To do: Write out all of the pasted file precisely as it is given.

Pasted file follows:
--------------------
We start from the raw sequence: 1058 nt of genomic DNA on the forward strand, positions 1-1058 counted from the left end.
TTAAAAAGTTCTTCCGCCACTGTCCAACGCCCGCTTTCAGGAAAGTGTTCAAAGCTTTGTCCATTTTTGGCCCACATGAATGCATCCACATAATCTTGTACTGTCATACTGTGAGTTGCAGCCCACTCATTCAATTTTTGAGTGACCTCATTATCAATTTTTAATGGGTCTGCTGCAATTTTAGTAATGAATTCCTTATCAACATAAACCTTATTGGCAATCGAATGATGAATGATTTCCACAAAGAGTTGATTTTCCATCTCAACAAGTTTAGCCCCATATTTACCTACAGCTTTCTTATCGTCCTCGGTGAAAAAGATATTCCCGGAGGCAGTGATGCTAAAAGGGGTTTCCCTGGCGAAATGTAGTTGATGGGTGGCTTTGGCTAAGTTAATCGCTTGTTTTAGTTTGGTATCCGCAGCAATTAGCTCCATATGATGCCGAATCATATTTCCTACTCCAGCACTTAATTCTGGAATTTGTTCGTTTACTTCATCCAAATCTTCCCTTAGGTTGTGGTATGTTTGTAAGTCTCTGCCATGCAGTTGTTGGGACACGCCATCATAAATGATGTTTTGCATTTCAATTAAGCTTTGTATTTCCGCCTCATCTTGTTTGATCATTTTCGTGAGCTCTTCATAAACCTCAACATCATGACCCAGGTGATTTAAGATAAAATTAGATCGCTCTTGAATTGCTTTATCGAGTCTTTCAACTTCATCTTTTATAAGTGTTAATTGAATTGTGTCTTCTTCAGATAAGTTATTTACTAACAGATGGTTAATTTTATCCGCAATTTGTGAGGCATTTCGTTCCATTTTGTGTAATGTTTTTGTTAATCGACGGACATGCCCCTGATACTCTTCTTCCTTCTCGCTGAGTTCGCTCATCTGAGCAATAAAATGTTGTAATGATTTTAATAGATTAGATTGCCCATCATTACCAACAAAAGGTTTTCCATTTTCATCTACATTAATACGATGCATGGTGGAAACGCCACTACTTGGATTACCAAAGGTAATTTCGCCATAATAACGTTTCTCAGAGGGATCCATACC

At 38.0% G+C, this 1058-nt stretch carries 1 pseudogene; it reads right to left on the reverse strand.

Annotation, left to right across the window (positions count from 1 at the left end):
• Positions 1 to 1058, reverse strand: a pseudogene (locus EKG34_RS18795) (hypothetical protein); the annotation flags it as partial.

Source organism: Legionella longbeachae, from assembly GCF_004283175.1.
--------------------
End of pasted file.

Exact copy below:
We start from the raw sequence: 1058 nt of genomic DNA on the forward strand, positions 1-1058 counted from the left end.
TTAAAAAGTTCTTCCGCCACTGTCCAACGCCCGCTTTCAGGAAAGTGTTCAAAGCTTTGTCCATTTTTGGCCCACATGAATGCATCCACATAATCTTGTACTGTCATACTGTGAGTTGCAGCCCACTCATTCAATTTTTGAGTGACCTCATTATCAATTTTTAATGGGTCTGCTGCAATTTTAGTAATGAATTCCTTATCAACATAAACCTTATTGGCAATCGAATGATGAATGATTTCCACAAAGAGTTGATTTTCCATCTCAACAAGTTTAGCCCCATATTTACCTACAGCTTTCTTATCGTCCTCGGTGAAAAAGATATTCCCGGAGGCAGTGATGCTAAAAGGGGTTTCCCTGGCGAAATGTAGTTGATGGGTGGCTTTGGCTAAGTTAATCGCTTGTTTTAGTTTGGTATCCGCAGCAATTAGCTCCATATGATGCCGAATCATATTTCCTACTCCAGCACTTAATTCTGGAATTTGTTCGTTTACTTCATCCAAATCTTCCCTTAGGTTGTGGTATGTTTGTAAGTCTCTGCCATGCAGTTGTTGGGACACGCCATCATAAATGATGTTTTGCATTTCAATTAAGCTTTGTATTTCCGCCTCATCTTGTTTGATCATTTTCGTGAGCTCTTCATAAACCTCAACATCATGACCCAGGTGATTTAAGATAAAATTAGATCGCTCTTGAATTGCTTTATCGAGTCTTTCAACTTCATCTTTTATAAGTGTTAATTGAATTGTGTCTTCTTCAGATAAGTTATTTACTAACAGATGGTTAATTTTATCCGCAATTTGTGAGGCATTTCGTTCCATTTTGTGTAATGTTTTTGTTAATCGACGGACATGCCCCTGATACTCTTCTTCCTTCTCGCTGAGTTCGCTCATCTGAGCAATAAAATGTTGTAATGATTTTAATAGATTAGATTGCCCATCATTACCAACAAAAGGTTTTCCATTTTCATCTACATTAATACGATGCATGGTGGAAACGCCACTACTTGGATTACCAAAGGTAATTTCGCCATAATAACGTTTCTCAGAGGGATCCATACC

At 38.0% G+C, this 1058-nt stretch carries 1 pseudogene; it reads right to left on the reverse strand.

Annotation, left to right across the window (positions count from 1 at the left end):
• Positions 1 to 1058, reverse strand: a pseudogene (locus EKG34_RS18795) (hypothetical protein); the annotation flags it as partial.

Source organism: Legionella longbeachae, from assembly GCF_004283175.1.